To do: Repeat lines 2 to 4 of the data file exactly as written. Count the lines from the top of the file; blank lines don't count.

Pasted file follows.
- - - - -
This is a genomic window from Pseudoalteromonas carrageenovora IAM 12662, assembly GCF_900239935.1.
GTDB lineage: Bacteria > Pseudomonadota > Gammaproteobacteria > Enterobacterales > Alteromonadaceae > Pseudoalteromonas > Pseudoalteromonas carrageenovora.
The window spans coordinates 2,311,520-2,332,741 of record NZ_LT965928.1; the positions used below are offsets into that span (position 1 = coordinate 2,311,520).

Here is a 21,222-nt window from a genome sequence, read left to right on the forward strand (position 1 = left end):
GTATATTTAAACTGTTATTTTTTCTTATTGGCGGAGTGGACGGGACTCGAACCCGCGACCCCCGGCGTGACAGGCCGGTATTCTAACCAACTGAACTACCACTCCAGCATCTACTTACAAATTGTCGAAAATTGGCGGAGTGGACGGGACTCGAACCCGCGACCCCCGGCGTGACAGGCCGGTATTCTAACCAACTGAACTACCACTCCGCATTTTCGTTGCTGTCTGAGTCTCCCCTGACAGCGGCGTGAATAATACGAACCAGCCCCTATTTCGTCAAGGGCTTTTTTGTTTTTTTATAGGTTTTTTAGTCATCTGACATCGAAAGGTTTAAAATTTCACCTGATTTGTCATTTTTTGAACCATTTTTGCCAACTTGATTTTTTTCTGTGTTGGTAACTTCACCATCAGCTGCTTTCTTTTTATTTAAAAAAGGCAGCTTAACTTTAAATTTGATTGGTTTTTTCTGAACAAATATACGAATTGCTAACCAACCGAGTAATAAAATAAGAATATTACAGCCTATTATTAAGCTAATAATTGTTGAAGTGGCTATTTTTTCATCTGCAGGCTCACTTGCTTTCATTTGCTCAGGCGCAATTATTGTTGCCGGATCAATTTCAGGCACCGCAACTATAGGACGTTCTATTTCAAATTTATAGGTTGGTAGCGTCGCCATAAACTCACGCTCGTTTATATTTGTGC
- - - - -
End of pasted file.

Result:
GTDB lineage: Bacteria > Pseudomonadota > Gammaproteobacteria > Enterobacterales > Alteromonadaceae > Pseudoalteromonas > Pseudoalteromonas carrageenovora.
The window spans coordinates 2,311,520-2,332,741 of record NZ_LT965928.1; the positions used below are offsets into that span (position 1 = coordinate 2,311,520).

Here is a 21,222-nt window from a genome sequence, read left to right on the forward strand (position 1 = left end):